Spotlight on security agencies vetting practices after Pune techie’s murder
The murder of Infosys engineer Rasila Raju OP at the company’s Pune facility on Sunday has put the focus on security – specifically the vetting of guards – at tech companies. Following the incident, the police have called a meeting of IT companies, and the security and transport agencies they hire, with a view to beefing up security measures.mumbai Updated: Jan 31, 2017 00:28 IST
The murder of Infosys engineer Rasila Raju OP at the company’s Pune facility on Sunday has put the focus on security – specifically the vetting of guards – at tech companies. Following the incident, the police have called a meeting of IT companies, and the security and transport agencies they hire, with a view to beefing up security measures.
Rasila, 25, from Kerala, was found murdered at her workstation on the ninth floor of Infosys’s office at Hinjewadi IT Park near Pune late on Sunday evening. Within hours, the police apprehended security guard Bhaben Saikia, 26. Originally from Assam, Saikia was on his way there when he was arrested at CST in Mumbai.
Police officials said while there were guidelines in place for IT companies and other agencies follow when recruiting staff, incidents such as these showed that more precaution was required. “Very soon we will be meeting delegates from IT companies, security agencies and transport services to ensure that they follow our guidelines,” said Vaishali Jadhav, assistant commissioner of police, Pune.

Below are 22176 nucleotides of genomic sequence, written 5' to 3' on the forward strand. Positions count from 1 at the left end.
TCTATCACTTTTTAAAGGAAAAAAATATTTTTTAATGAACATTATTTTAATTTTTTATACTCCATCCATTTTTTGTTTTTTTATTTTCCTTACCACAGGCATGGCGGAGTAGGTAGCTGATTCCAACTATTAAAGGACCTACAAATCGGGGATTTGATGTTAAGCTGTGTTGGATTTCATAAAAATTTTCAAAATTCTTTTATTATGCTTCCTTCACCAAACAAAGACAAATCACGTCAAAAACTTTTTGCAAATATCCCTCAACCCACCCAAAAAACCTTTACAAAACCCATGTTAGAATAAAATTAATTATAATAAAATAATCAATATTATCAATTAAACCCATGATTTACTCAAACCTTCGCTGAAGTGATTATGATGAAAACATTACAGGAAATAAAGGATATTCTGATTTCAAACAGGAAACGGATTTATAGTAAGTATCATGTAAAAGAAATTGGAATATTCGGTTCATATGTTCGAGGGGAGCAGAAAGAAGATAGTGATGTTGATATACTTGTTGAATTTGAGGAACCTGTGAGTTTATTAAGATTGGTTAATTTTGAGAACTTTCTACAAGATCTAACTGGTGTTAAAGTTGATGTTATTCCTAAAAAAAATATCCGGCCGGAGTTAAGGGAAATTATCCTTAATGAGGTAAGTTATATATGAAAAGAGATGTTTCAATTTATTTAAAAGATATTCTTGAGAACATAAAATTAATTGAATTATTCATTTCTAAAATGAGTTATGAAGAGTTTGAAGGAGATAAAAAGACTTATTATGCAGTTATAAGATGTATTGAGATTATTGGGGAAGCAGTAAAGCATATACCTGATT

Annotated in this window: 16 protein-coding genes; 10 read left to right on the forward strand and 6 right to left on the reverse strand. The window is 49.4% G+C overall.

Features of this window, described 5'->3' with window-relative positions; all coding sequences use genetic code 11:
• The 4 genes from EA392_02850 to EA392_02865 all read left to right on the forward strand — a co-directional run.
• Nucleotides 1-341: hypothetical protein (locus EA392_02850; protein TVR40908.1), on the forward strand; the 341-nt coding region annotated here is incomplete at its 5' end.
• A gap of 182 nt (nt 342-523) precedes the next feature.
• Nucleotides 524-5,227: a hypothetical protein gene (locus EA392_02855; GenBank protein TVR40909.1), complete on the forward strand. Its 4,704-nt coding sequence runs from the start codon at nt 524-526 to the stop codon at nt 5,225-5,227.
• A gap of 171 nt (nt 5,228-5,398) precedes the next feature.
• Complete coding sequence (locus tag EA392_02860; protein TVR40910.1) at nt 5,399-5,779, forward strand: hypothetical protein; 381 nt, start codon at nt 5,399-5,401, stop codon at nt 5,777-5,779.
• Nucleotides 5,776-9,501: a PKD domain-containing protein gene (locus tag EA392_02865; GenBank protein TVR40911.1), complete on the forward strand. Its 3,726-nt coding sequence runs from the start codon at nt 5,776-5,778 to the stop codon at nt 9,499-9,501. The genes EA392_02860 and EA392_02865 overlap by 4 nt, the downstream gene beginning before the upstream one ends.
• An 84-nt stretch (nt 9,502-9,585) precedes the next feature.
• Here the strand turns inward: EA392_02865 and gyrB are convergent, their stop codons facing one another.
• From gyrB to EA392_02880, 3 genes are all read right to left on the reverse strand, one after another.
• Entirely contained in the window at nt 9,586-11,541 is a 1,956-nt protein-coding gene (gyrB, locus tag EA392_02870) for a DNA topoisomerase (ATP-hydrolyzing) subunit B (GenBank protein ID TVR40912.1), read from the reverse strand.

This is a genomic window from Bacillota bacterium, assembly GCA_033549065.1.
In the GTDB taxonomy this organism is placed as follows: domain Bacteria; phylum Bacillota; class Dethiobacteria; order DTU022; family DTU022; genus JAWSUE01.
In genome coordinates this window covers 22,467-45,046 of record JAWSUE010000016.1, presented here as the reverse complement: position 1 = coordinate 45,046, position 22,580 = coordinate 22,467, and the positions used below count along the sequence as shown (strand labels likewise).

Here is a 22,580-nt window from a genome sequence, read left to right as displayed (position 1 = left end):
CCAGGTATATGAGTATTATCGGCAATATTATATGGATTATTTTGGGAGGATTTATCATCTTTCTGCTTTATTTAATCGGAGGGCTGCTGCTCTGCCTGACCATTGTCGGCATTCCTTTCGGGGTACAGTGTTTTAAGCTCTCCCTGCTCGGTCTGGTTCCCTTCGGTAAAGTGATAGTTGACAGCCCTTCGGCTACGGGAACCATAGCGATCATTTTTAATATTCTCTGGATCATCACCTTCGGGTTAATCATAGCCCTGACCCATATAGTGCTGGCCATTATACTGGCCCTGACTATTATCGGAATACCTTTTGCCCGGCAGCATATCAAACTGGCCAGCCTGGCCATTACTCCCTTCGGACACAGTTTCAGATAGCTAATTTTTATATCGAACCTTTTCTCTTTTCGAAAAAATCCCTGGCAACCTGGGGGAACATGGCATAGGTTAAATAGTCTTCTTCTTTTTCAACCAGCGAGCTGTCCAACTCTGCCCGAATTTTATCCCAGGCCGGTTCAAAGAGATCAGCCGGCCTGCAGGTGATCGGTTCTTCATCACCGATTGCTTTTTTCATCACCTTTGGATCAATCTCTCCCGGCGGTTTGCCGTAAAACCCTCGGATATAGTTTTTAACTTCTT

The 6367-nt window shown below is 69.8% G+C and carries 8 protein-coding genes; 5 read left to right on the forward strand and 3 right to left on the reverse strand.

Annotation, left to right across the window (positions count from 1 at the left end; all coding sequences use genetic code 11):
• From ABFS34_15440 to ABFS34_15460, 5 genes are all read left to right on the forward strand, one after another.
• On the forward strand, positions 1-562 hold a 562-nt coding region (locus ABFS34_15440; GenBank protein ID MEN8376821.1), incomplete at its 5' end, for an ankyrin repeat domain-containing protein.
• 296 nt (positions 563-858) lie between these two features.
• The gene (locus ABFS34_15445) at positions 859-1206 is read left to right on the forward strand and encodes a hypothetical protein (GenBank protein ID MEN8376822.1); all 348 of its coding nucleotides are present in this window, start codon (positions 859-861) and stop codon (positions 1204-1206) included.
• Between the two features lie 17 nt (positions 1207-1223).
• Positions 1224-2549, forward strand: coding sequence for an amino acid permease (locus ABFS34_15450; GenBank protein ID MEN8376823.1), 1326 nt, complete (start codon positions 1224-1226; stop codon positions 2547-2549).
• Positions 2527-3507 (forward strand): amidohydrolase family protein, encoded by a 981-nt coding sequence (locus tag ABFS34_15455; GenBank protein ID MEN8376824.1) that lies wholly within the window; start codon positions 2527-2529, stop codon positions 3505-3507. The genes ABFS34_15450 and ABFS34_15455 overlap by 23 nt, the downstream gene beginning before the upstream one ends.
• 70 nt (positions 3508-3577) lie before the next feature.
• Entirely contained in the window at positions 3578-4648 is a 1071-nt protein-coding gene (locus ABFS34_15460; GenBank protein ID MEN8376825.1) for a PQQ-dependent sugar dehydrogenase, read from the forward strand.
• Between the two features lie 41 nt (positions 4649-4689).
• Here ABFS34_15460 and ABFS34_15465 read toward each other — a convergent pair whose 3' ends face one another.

The police said Saikia was an employee of Terrier Security Agency and deputed at Infosys, Pune, around six months ago. “Before offering him a job, the security agency had done his character verification, which showed he had no criminal record,” said deputy police commissioner Ganesh Shinde. “To prevent incidents like this, agencies have to carry out additional checks for fool-proof vetting,” he added.
Women employees at Infosys – who asked not to be named as they were not authorised to speak to the media – told HT that while they had never worried for their safety on campus, even at night, the murder on Sunday night changed things.
“I often stay on campus when working on a project late at night. However, [the murder] has raised doubts and next time I will avoid being on campus alone,” said a woman who has been with Infosys for three years.
Another woman employee said, “Many of us work on Sundays, when there fewer people on campus. We rely on security guards for our safety so this incident has shocked us.”
Most IT companies outsource their security to other firms, which are responsible for vetting their guards. “On some occasions, security staff or drivers have been found to have been involved in crimes as they were not vetted properly,” said Sunil Pailwan, previously associated with Hinjewadi Industries Association.
Infosys maintained that it had followed all the guidelines while outsourcing its security to another firm. “It is mandatory for our vendors to carry out background checks of their employees. For this employee (Saikia) too our vendor had done a background check. As far as Infosys is concerned, we ensure that the background checks are done regularly,” said Sarah Gideon, corporate communications head, Infosys.
According to estimates, more than 300 IT companies in and around Pune employ around four lakh people.